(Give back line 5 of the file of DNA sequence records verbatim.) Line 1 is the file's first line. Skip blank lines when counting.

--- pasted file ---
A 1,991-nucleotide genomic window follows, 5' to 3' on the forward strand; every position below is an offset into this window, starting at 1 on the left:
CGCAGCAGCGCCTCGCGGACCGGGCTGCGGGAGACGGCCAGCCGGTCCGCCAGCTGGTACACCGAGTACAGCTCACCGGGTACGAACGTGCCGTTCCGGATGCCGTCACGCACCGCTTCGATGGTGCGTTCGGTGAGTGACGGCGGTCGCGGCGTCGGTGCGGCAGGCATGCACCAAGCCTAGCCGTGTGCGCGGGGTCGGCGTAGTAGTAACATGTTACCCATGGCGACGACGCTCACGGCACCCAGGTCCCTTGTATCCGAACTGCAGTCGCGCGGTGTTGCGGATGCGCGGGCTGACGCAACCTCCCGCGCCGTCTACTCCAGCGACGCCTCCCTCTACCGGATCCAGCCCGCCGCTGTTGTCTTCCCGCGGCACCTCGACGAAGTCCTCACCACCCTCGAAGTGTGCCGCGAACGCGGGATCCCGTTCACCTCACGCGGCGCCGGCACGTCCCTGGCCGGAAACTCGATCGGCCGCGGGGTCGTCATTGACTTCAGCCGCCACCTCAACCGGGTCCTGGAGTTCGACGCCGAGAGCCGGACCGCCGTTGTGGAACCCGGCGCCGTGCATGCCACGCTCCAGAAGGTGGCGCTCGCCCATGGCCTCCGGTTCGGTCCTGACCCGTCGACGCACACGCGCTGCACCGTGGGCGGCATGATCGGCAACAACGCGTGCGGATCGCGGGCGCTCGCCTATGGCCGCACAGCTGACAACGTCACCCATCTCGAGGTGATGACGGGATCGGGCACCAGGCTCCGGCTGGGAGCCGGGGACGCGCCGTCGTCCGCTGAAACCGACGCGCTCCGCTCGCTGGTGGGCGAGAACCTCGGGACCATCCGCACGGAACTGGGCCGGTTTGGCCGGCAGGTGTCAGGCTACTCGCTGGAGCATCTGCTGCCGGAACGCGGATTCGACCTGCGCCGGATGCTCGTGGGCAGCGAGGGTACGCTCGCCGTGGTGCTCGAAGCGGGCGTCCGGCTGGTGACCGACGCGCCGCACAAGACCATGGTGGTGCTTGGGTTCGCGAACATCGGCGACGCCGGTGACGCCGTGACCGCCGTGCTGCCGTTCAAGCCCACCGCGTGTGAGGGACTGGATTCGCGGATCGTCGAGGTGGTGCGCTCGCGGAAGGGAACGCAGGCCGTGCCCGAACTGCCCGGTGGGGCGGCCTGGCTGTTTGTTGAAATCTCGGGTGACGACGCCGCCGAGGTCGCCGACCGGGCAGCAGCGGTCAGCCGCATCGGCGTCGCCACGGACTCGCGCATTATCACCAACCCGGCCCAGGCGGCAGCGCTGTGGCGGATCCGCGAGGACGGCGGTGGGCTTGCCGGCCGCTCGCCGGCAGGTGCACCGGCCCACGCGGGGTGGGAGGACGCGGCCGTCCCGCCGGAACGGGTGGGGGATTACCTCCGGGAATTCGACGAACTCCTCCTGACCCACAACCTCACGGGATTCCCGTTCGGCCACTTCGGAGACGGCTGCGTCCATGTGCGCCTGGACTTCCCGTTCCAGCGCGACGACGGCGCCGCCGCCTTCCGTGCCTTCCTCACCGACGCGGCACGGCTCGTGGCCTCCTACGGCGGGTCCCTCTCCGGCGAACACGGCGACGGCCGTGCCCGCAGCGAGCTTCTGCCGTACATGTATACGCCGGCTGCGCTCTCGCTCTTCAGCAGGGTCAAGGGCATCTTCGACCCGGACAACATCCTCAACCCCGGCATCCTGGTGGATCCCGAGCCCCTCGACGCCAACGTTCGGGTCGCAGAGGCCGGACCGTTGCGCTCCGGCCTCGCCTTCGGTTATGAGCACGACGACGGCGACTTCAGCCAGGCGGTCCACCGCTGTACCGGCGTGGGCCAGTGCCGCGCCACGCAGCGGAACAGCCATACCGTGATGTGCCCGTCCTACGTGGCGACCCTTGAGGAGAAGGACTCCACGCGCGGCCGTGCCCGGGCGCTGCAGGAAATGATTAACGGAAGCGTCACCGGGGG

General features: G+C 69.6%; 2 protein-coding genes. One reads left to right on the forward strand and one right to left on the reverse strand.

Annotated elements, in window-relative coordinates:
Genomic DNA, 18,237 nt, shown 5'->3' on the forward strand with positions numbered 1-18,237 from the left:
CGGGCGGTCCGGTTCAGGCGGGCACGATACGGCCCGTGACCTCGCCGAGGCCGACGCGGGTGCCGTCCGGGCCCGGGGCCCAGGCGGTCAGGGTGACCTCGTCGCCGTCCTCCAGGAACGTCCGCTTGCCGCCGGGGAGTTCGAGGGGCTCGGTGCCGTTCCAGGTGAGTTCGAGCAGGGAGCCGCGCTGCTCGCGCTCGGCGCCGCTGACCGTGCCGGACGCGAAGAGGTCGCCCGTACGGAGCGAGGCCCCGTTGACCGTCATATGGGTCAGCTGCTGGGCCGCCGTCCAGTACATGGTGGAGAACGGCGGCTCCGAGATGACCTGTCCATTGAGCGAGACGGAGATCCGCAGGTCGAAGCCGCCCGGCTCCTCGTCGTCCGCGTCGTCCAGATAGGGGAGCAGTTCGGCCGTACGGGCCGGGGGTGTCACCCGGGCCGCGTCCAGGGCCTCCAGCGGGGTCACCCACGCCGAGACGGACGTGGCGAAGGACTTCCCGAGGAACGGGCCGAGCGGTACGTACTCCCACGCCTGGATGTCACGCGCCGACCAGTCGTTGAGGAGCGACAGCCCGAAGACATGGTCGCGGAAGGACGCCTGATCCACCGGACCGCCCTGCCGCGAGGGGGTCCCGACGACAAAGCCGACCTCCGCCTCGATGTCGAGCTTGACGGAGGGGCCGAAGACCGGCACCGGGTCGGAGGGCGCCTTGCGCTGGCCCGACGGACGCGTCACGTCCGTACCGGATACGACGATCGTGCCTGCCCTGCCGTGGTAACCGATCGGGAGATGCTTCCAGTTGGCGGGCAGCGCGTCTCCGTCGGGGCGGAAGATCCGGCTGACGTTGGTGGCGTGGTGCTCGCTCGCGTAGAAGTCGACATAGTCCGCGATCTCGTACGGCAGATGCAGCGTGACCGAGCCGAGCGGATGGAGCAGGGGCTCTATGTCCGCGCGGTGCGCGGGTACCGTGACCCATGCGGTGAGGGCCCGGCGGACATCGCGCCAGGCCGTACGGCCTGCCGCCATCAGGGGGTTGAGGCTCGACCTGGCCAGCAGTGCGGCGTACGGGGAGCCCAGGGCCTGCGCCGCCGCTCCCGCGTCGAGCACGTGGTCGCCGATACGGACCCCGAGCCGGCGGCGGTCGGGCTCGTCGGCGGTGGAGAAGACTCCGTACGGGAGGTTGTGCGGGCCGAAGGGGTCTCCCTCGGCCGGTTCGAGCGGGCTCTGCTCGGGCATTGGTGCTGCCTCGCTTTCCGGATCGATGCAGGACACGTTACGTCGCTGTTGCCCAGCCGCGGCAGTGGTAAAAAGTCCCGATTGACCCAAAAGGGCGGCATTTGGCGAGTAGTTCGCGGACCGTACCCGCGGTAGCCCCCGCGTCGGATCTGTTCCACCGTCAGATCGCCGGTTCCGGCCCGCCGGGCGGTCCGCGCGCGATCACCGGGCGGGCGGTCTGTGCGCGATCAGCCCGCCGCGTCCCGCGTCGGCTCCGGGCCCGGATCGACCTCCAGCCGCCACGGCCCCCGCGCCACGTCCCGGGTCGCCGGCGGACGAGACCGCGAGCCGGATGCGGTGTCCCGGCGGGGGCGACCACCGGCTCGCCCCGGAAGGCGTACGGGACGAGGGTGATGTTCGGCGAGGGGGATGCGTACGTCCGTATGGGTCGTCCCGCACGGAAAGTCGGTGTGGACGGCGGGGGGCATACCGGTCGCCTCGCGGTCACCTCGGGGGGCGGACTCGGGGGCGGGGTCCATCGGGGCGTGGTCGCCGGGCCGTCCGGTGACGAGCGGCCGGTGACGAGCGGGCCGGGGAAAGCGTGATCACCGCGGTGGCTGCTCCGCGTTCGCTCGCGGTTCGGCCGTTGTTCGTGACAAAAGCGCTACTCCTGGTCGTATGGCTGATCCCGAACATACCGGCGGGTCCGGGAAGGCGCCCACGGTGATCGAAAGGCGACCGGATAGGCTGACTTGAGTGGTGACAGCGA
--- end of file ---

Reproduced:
Genomic DNA, 18,237 nt, shown 5'->3' on the forward strand with positions numbered 1-18,237 from the left: